In this example, the practice cannibalized its own gross revenue by reducing prices. A similar effect on total gross revenue is often seen in hearing healthcare when practices attempt to provide the market with reduced hearing aid prices.
***Note: The reader should note that the commentary in this blog is not directed at practices that negotiate lower COGs and offer products and services at non-reduced retail prices. This strategy will be broached in a future blog.
Effect of Reduced Retail Pricing on Purchase Intent
Price-quality inference theory1,2 predicts that consumers often perceive prices as an indicator of quality. That is, consumers use price as a perceptual compass of quality. When a retail outlet lowers its price, the consumer perceives that the product or service being purchased has a diminished quality. Simply stated, quality perceptions influence purchasing intent more so than price.3,4
At the same time, higher quality also means that consumer demands an exceptional experience during the purchase process.
Effect of Reduced Retail Pricing on the Multi-Segmented Market in Hearing Healthcare
Part 1 of this series revealed that the market was transitioning from a provider-based market segment to a multi-segmented retail model, the latter of which is shown in Figure 1. Independent practices in the value-based segment who elect to compete on reduced retail price not only diminish their brand, but often transition from the top of the pyramid to the middle and bottom where they are electing to compete with retailers in the Big Box and vertical integration channels, as well as with the direct-to-consumer retailers, respectively.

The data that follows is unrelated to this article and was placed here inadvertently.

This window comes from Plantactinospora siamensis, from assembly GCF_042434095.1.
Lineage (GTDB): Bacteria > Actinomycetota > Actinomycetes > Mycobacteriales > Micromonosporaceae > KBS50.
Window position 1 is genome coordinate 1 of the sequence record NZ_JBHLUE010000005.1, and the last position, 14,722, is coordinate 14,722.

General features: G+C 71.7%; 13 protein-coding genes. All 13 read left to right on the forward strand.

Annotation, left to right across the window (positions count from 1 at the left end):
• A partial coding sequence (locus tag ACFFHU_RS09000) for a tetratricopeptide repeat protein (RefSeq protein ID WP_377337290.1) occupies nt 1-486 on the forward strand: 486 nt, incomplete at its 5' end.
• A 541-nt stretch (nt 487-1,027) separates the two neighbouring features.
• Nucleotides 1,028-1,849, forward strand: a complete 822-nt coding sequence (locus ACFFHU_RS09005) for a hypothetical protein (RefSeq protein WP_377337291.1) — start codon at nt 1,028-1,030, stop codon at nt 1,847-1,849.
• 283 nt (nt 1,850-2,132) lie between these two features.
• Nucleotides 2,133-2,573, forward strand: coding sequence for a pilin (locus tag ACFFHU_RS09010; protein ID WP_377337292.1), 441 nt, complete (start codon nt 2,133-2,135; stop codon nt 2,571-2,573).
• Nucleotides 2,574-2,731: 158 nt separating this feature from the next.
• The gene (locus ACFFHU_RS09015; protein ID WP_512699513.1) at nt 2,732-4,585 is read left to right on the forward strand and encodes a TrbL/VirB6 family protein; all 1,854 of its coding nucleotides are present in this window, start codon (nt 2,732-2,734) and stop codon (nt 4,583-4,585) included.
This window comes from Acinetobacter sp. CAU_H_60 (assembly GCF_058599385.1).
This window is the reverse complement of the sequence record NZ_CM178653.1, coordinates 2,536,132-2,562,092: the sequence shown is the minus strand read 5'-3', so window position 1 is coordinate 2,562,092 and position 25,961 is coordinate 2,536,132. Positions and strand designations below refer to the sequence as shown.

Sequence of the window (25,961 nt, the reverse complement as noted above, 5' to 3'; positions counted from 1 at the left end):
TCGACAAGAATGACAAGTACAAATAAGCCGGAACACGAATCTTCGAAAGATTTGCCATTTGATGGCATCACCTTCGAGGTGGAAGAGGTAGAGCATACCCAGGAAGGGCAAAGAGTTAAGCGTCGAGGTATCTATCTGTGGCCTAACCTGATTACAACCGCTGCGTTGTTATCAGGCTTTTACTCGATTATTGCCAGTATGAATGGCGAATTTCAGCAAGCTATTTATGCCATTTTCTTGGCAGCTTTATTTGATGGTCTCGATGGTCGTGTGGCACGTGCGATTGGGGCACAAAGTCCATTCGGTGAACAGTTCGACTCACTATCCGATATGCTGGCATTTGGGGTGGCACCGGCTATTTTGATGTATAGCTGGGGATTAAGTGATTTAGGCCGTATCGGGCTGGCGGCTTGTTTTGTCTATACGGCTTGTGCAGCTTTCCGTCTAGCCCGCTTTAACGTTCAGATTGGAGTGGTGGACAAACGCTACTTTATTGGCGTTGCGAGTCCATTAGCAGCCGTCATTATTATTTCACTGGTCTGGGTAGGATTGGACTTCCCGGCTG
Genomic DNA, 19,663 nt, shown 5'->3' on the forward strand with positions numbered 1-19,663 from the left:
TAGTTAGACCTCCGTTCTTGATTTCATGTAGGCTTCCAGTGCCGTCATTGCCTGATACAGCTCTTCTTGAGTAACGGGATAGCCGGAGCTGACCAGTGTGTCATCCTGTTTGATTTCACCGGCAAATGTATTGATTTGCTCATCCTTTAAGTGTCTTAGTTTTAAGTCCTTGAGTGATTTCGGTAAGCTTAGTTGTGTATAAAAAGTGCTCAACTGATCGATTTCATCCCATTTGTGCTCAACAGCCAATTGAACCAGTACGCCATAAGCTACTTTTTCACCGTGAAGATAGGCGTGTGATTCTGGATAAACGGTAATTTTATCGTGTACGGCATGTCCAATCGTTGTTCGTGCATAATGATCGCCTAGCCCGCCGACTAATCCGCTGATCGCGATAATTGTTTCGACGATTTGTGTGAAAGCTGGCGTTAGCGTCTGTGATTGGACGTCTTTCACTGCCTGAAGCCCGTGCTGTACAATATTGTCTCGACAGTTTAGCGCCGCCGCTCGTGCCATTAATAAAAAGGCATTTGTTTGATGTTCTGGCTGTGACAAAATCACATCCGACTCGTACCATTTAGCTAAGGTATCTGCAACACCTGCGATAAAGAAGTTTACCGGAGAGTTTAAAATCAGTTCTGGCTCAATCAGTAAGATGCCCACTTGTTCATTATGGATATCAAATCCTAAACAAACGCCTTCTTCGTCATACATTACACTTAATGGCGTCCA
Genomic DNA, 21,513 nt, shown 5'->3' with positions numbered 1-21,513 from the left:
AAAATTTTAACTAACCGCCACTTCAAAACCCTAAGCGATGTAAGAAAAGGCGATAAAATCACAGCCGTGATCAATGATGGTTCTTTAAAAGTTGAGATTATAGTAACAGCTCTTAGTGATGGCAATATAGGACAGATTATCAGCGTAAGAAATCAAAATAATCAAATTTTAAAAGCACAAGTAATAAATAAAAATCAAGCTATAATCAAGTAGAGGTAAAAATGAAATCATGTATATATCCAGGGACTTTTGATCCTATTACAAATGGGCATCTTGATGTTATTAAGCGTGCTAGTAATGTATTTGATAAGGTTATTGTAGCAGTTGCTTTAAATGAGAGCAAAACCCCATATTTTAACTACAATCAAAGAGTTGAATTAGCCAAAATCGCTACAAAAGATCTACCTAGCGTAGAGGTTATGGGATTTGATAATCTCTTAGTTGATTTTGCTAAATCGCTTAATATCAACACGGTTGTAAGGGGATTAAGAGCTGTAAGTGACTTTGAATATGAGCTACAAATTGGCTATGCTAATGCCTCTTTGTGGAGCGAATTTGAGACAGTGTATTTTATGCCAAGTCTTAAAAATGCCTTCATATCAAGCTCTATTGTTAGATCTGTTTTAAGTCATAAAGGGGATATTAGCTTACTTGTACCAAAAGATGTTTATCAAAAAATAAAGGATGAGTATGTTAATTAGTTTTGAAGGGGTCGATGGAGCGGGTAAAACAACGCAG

For those independent practices who participate in the reducing pricing game, their downward transition—or race to the bottom—creates self-induced competition against corporations with greater brand awareness, and perceptually unlimited resources and marketing budgets.
In Part 2 of this series, the reader was made aware of the impact of reducing price on (1) total revenue, (2) consumer purchase intent, and (3) the downward transition within the segmented market pyramid. For practices to sustain their place in the market—given the predicted compression of traditional devices as the direct-to-consumer market evolves—it would be wise to stay in their lane (i.e., operate in the value-based segment) instead of playing “chicken” with retailers in the behavioral and demographic segments.
Next month, in Part 3 of this series, we will evaluate the impact of third-party reimbursement on this market pyramid and its effect on the race to the bottom.
- Olson JC. (1977). Price as an informational cue: Effects on product evaluation. In AG Woodside, JN Sheth, PD Bennett (eds), Consumer and industrial buying behavior (pp. 267-286). New York: North Holland.
- Monroe KB, Dobbs WB. (1988). A research program for establishing the validity of the price-quality relationship. Academy of Marketing Science, 16(1): 151-168.
- Tellis G, Gaeth GJ (1990). Best value, price-seeking, and price aversion: The impact of information and learning on consumer choices. Journal of Marketing, 54(April): 34-45.
- Shirai M. (2015). Impact of “high quality, low price” appeal on consumer evaluations. Journal of Promotion Management, 21(6): 776-797.